>>>> and the comments on the proposal doc, the event will no longer function to
>>>> build an editor on top of. At least not without combining it with mutation
>>>> observers and other technologies.
>>>> Having a model where IME events are cancelable is really something we
>>>> all hoped to do in a future version of the spec. If the situation is such
>>>> that Chromium/Android would prefer to do this right now, whereas Apple
>>>> prefers to stay with the non-cancelable IME-model then that would not seem
>>>> like terribly different models.
>>>>>> > 4. deleteCompositionText -- removed (fx "help"): It removed the
>>>>>>> text from the underline and it may not be the entire composition.
>>>>>>> > 5. insertFromComposition -- adds "help" permanently, and gives the
>>>>>>> JS the opposrtunity to rebuild the complex HTML structure lost in step 1.
>>>>>>> Step 3 is already permanent.  The fact that there is still an active
>>>>>>> composition underline at the time of step 3 does not make it somehow
>>>>>>> temporary.  It has already been injected into the DOM and caused all side
>>>>>>> effects.  So the JS should rebuild its complex structure at time of event
>>>>>>> 3, and events 4/5 are redundant.
>>>>>> When a composition starts, they temporarily pause most activities
>>>>>> because they are not really allowed to intervene. Then, once the
>>>>>> composition is finished, they deal with the finished text.  input. For
>>>>>> example, in step 5 they may reapply some partial styling that was lost in
>>>>>> step 1.
>>>>> "compositionend" event is fired at the same timing that steps 4/5
>>>>> would be, isn't it sufficient for this use case?
>>>> There is one problem in that compositionend with data="" could mean the
>>>> composition has been cancelled or that the final compositionstring is
>>>> empty. The distinction between 4 and 5 is needed if 2, 3 & 4 are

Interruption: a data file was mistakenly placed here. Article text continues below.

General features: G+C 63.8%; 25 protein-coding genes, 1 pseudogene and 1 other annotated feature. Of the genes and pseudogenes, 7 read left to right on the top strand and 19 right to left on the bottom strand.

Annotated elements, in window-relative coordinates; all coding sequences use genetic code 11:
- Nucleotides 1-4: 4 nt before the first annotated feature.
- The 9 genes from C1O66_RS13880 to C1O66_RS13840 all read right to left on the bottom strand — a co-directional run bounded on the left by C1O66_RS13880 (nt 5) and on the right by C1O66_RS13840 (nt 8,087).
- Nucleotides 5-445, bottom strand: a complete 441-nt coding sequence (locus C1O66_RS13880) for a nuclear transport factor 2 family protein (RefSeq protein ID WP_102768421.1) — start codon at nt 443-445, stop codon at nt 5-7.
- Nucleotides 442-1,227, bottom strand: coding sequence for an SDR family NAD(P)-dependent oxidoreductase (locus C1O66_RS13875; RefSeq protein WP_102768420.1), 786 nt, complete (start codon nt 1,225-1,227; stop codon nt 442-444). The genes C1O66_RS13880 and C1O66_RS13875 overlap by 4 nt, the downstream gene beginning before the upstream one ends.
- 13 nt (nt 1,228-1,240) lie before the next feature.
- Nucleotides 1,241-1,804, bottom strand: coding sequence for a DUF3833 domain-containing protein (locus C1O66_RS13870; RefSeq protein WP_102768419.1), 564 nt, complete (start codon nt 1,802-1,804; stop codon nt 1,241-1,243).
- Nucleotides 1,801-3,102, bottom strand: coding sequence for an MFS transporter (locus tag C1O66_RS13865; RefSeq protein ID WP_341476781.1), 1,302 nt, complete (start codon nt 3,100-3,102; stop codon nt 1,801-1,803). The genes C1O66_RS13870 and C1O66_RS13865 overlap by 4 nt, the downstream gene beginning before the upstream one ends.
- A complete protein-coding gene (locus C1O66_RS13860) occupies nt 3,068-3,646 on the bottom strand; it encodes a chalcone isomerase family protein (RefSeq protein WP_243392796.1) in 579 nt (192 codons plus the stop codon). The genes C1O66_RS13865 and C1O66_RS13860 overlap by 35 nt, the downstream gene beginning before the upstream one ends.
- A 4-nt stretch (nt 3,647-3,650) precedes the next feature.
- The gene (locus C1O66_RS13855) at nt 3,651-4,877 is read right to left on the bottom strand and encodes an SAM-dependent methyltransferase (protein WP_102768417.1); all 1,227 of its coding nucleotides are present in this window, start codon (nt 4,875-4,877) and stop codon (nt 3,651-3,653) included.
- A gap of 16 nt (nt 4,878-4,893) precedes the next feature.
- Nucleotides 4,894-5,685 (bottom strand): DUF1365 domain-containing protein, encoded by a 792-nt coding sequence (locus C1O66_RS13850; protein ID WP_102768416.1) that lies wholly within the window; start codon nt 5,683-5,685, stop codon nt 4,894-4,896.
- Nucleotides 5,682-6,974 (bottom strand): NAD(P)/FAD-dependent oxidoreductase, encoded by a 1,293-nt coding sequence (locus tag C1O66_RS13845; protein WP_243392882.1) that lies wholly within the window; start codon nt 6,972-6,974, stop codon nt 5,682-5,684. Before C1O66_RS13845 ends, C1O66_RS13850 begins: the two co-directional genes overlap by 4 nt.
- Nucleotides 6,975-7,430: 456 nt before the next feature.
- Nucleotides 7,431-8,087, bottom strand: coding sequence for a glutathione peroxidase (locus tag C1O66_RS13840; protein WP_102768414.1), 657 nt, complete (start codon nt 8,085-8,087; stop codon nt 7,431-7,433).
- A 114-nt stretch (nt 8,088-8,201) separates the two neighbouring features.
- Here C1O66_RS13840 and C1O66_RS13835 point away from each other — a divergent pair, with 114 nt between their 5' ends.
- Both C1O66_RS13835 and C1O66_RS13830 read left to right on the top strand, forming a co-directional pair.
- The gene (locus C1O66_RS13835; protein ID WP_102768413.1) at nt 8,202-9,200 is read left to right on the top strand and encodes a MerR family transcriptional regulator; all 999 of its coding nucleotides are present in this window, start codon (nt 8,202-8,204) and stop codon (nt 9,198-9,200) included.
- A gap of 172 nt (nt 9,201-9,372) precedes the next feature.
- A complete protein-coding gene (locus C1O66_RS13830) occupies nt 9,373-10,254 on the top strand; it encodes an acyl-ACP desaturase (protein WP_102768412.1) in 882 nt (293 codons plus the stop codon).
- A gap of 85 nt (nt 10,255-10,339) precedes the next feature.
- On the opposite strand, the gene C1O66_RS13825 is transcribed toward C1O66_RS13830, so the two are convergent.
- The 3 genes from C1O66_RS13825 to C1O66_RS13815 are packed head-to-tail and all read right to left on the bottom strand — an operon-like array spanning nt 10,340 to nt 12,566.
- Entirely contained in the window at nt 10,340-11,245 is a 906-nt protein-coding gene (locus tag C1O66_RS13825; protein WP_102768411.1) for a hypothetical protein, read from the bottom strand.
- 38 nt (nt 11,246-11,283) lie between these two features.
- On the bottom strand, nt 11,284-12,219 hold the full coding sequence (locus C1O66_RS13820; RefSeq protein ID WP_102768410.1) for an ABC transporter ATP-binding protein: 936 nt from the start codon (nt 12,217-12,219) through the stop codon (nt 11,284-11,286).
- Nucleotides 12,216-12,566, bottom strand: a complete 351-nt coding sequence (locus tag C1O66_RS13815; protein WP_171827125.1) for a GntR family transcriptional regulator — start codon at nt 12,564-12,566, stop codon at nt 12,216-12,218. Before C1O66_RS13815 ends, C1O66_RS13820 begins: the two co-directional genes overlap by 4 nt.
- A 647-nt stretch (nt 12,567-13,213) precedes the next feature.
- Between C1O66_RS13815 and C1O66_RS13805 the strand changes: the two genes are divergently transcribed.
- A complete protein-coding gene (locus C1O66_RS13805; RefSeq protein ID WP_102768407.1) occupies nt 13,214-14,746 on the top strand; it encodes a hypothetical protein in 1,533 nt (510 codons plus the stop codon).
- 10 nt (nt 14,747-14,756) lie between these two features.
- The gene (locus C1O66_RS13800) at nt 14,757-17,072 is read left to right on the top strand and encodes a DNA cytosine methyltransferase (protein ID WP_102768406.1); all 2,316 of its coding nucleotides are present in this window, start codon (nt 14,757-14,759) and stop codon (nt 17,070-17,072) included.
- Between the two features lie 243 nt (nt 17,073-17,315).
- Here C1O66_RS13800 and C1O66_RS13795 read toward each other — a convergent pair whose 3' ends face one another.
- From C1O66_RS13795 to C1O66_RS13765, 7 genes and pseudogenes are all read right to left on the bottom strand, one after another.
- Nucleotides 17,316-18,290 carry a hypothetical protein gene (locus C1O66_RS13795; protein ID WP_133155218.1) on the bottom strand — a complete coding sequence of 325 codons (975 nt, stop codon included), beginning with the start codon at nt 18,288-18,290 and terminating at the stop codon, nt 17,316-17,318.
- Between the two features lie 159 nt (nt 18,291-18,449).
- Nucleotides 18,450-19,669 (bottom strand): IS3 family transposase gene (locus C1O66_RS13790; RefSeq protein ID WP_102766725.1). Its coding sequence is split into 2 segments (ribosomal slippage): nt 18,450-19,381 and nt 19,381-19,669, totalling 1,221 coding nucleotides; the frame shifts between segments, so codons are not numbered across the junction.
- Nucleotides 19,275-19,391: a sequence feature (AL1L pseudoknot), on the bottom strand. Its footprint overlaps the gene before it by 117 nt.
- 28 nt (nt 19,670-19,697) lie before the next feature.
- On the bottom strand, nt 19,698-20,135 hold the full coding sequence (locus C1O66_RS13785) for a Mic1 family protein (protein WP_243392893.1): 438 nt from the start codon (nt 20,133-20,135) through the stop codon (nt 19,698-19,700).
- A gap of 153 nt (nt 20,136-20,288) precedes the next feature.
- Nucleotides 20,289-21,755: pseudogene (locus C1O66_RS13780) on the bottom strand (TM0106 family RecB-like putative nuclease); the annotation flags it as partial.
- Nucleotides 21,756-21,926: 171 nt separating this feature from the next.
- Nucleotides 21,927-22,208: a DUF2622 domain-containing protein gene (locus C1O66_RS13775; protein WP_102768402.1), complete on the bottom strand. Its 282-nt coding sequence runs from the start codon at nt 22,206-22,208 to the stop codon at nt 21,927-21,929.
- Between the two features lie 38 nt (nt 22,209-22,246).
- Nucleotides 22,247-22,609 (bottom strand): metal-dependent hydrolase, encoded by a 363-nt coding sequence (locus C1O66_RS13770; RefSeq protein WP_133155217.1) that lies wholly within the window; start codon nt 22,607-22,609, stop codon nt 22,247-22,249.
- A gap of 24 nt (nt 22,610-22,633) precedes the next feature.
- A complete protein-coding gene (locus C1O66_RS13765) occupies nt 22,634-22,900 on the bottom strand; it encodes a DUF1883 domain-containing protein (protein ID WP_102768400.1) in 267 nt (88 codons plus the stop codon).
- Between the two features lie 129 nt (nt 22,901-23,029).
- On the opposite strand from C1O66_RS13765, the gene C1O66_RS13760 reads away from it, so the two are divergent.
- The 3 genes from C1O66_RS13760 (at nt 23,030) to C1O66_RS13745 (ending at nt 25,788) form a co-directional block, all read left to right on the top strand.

>>>> non-cancelable. If they are cancelable, then one should be able to combine
>>>> 1 and 2, and skip 4 and 5 and the JS would continously make any adjustments
>>>> it needs to the DOM (while taking into consideration what the
>>>> compositionstring is at any moment).
>>>>>>>> The reason you state for the proposed change is that "On Android
>>>>>>>> it’s very common for IME to start composition whenever a cursor is moved
>>>>>>>> onto a word.  This is primarily intended to passively show an underline to
>>>>>>>> the user (to indicate what would be replaced *if* user selects an alternate
>>>>>>>> spelling)."
>>>>>>>> If such tapping leads to actual DOM changes, then  the JS needs to
>>>>>>>> know about those(step 1/2). But if you don't change the DOM immediately and
>>>>>>>> only do so at a later stage when you "really" start the composition, then
>>>>>>>> you can also wait until that stage.
>>>>>>>> So these steps are needed on allplattforms, no matter whether or
>>>>>>>> not you change how IMEs work on Android.
>>>>>>>>> Adding aelias@ to make sure he is able to make the call on the
>>>>>>>>> 14th.
>>>>>>>>> dave.
>>>>>>>>> On Fri, Feb 3, 2017 at 1:33 AM, Johannes Wilm <
>>>>>>>>> johannes@fiduswriter.org> wrote:
>>>>>>>>>> Could we get the person or people who came up with these changes
>>>>>>>>>> due to Android to participate in the call on the 14th? I think it's very
>>>>>>>>>> important to have them invovled in this discussion.
>>>>>>>>>> On Fri, Feb 3, 2017 at 10:21 AM, Johannes Wilm <
>>>>>>>>>> johannes@fiduswriter.org> wrote:
>>>>>>>>>>> On Fri, Feb 3, 2017 at 10:18 AM, Johannes Wilm <
>>>>>>>>>>> johannes@fiduswriter.org> wrote:
>>>>>>>>>>> ...
>>>>>>>>>>>> Right now I cannot see any purpose of the beforeinput event
>>>>>>>>>>>> with these changes applied, but maybe I am missing something?
>>>>>>>>>>> I need to restarct that. I guess it could still be useful to
>>>>>>>>>>> stop native bold/italic buttons from making their own, non-controlled DOM
>>>>>>>>>>> changes. It's just for text input that it is irrelevant. And IME will
>>>>>>>>>>> continue to be a mess.
>>>>>>>>>>> --
>>>>>>>>>>> Johannes Wilm
>>>>>>>>>>> Fidus Writer
>>>>>>>>>>> http://www.fiduswriter.org
>>>>>>>>>> --
>>>>>>>>>> Johannes Wilm
>>>>>>>>>> Fidus Writer
>>>>>>>>>> http://www.fiduswriter.org
>>>>>>>> --
>>>>>>>> Johannes Wilm
>>>>>>>> Fidus Writer
>>>>>>>> http://www.fiduswriter.org
>>>>>> --
>>>>>> Johannes Wilm
>>>>>> Fidus Writer
>>>>>> http://www.fiduswriter.org
>>>> --
>>>> Johannes Wilm
>>>> Fidus Writer
>>>> http://www.fiduswriter.org
>> --
>> Johannes Wilm
>> Fidus Writer
>> http://www.fiduswriter.org

Johannes Wilm
Fidus Writer
Received on Friday, 10 February 2017 22:57:20 UTC